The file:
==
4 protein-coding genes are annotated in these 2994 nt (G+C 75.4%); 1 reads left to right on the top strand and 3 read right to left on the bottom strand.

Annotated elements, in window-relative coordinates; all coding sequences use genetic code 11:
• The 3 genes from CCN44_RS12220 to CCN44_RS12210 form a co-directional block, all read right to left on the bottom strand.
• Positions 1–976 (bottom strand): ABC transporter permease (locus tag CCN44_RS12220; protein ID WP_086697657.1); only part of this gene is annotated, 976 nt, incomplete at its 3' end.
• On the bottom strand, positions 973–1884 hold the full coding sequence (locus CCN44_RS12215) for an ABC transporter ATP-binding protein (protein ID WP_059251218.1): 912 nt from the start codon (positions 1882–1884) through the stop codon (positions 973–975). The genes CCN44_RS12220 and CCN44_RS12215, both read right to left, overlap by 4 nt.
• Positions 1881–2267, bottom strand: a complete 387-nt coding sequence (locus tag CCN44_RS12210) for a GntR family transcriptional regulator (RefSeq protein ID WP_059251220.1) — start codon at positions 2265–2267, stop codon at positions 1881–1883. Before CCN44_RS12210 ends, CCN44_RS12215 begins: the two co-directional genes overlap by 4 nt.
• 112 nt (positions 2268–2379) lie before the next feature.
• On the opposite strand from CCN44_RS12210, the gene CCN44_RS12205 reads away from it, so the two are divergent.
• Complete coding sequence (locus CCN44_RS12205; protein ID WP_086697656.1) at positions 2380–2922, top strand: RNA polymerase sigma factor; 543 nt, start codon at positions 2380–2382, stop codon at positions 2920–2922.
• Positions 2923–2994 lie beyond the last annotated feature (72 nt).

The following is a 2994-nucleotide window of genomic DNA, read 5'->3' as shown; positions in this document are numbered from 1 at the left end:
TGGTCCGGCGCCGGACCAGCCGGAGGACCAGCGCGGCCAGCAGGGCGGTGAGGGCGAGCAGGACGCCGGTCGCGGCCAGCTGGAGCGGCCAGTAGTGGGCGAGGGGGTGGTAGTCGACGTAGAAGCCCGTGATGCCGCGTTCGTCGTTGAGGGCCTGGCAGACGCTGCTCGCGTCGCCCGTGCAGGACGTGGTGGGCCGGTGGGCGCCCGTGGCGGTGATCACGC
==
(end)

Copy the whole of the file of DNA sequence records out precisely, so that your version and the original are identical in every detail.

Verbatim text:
4 protein-coding genes are annotated in these 2994 nt (G+C 75.4%); 1 reads left to right on the top strand and 3 read right to left on the bottom strand.

Annotated elements, in window-relative coordinates; all coding sequences use genetic code 11:
• The 3 genes from CCN44_RS12220 to CCN44_RS12210 form a co-directional block, all read right to left on the bottom strand.
• Positions 1–976 (bottom strand): ABC transporter permease (locus tag CCN44_RS12220; protein ID WP_086697657.1); only part of this gene is annotated, 976 nt, incomplete at its 3' end.
• On the bottom strand, positions 973–1884 hold the full coding sequence (locus CCN44_RS12215) for an ABC transporter ATP-binding protein (protein ID WP_059251218.1): 912 nt from the start codon (positions 1882–1884) through the stop codon (positions 973–975). The genes CCN44_RS12220 and CCN44_RS12215, both read right to left, overlap by 4 nt.
• Positions 1881–2267, bottom strand: a complete 387-nt coding sequence (locus tag CCN44_RS12210) for a GntR family transcriptional regulator (RefSeq protein ID WP_059251220.1) — start codon at positions 2265–2267, stop codon at positions 1881–1883. Before CCN44_RS12210 ends, CCN44_RS12215 begins: the two co-directional genes overlap by 4 nt.
• 112 nt (positions 2268–2379) lie before the next feature.
• On the opposite strand from CCN44_RS12210, the gene CCN44_RS12205 reads away from it, so the two are divergent.
• Complete coding sequence (locus CCN44_RS12205; protein ID WP_086697656.1) at positions 2380–2922, top strand: RNA polymerase sigma factor; 543 nt, start codon at positions 2380–2382, stop codon at positions 2920–2922.
• Positions 2923–2994 lie beyond the last annotated feature (72 nt).

The following is a 2994-nucleotide window of genomic DNA, read 5'->3' as shown; positions in this document are numbered from 1 at the left end:
TGGTCCGGCGCCGGACCAGCCGGAGGACCAGCGCGGCCAGCAGGGCGGTGAGGGCGAGCAGGACGCCGGTCGCGGCCAGCTGGAGCGGCCAGTAGTGGGCGAGGGGGTGGTAGTCGACGTAGAAGCCCGTGATGCCGCGTTCGTCGTTGAGGGCCTGGCAGACGCTGCTCGCGTCGCCCGTGCAGGACGTGGTGGGCCGGTGGGCGCCCGTGGCGGTGATCACGC